A man’s strength is not his outer physique, it is the sum total of his will.
What manifests as outward strength is no less consistent with the principles of energy.
In fact, what is perceived outwardly in a man’s physical appearance is actually a by product of expended energy.
Also, this energy is certainly wasted energy for to what end is its purpose other than an improvement of the body which degenerates with time as a natural consequence of the end of all mortal beings?
Surely, it weakens the inner spirit being to dedicate our time to our bodies exclusively.
For we know that a man is not improved by exhaustion of the body but by surbordination of it to the supremacy of the mind and spirit which must rule over it.
Yes indeed, this energy that is converted does not lengthen a man’s days, which is fixed, but it certainly emboldens his pride, a weakness of those of physical strength and lengthens the scope of his labours through endurance.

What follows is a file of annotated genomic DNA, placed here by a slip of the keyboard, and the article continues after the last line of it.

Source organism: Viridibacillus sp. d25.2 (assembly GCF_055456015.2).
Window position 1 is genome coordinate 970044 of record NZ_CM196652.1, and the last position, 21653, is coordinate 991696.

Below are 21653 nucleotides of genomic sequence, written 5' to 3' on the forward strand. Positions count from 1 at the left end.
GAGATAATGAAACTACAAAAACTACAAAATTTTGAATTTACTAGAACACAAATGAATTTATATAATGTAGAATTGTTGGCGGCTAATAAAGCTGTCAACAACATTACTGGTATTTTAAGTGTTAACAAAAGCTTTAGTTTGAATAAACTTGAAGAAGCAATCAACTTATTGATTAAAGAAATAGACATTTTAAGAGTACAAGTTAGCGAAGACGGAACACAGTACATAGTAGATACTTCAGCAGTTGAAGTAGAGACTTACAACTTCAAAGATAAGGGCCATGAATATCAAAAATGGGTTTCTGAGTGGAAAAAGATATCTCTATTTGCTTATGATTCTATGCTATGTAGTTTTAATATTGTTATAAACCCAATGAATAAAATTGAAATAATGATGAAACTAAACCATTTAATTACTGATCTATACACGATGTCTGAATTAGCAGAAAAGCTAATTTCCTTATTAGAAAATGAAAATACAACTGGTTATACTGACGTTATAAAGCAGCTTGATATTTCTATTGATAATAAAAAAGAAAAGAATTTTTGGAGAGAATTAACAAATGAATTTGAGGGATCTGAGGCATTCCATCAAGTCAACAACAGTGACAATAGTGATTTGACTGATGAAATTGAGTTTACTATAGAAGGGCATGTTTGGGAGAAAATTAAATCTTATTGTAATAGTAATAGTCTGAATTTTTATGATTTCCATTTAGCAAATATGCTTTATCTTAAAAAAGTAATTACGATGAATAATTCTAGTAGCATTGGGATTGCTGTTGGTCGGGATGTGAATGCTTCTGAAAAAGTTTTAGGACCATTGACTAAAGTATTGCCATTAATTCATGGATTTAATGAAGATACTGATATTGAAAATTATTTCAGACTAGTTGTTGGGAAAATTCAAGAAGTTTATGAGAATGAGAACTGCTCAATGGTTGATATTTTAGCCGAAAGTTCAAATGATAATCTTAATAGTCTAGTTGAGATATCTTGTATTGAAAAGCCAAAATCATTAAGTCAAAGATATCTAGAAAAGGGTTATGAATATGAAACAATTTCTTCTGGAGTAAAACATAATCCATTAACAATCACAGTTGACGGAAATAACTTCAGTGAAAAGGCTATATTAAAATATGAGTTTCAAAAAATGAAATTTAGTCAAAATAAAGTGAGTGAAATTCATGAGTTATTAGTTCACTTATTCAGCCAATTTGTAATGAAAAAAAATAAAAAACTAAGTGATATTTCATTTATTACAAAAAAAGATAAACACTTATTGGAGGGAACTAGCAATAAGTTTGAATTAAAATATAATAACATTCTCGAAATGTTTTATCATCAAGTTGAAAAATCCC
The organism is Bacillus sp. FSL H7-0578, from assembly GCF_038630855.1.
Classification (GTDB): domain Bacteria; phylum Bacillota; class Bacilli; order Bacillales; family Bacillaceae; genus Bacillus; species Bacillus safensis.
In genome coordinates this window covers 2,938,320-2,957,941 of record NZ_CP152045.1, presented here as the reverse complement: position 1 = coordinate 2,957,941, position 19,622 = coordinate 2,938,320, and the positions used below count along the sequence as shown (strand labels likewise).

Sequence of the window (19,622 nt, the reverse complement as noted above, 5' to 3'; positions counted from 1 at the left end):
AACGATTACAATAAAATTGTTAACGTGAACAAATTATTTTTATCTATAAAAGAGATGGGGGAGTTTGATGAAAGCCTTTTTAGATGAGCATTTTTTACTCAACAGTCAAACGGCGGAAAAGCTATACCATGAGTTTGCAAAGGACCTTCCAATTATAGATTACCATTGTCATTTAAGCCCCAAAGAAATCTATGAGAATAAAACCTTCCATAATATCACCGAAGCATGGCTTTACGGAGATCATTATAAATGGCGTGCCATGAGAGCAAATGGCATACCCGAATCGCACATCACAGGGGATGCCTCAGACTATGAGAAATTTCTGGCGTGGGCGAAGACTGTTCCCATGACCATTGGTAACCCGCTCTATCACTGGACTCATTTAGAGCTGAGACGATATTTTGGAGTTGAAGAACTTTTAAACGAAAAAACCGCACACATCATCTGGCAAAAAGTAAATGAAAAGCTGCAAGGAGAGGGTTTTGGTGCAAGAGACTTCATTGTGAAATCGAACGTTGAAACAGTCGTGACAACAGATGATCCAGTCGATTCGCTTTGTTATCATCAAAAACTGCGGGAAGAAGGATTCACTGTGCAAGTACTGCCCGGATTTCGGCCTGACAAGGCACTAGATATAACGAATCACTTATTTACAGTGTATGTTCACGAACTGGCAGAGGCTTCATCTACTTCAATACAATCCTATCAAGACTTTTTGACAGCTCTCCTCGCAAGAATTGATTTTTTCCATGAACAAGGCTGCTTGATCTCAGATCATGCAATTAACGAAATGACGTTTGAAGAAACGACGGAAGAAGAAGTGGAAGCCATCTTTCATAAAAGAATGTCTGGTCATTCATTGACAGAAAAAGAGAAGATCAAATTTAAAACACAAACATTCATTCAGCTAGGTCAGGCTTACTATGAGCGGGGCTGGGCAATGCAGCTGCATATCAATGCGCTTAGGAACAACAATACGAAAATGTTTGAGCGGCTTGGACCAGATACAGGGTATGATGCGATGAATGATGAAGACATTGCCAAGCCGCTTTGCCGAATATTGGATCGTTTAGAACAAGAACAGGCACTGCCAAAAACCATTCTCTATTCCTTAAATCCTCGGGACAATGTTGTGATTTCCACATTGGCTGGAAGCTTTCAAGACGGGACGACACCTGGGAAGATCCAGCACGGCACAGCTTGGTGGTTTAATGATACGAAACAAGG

It is no surprise therefore, that often, men of great strength come to witness their stature supplanted by those who by courage, wisdom and valour are possessed of a mighty spirit.
So too does youth, which is not everlasting, fades with the clouds of old age to which all men diminish.
I declare to you that great feats accomplished by man were not the outcome of his strength but by the extent of his will that endured in spite of the body’s limits to the end that he was committed.
Hence, the Romans conquered, the Europeans conquered, the Germans conquered, the Americans conquered by will not by strength.
Therefore, it is wise that a man maintains his body but his mind must not be sacrificed to it nor his spirit which is a higher manifestation of the mind.
He must find an appropriate balance to render his inherent abilities most effective in accomplishing the purpose delegated to him to complete in his lifetime.
And upon this his strength will be declared:
That his will prevailed where he should have faltered and he endured where his body failed.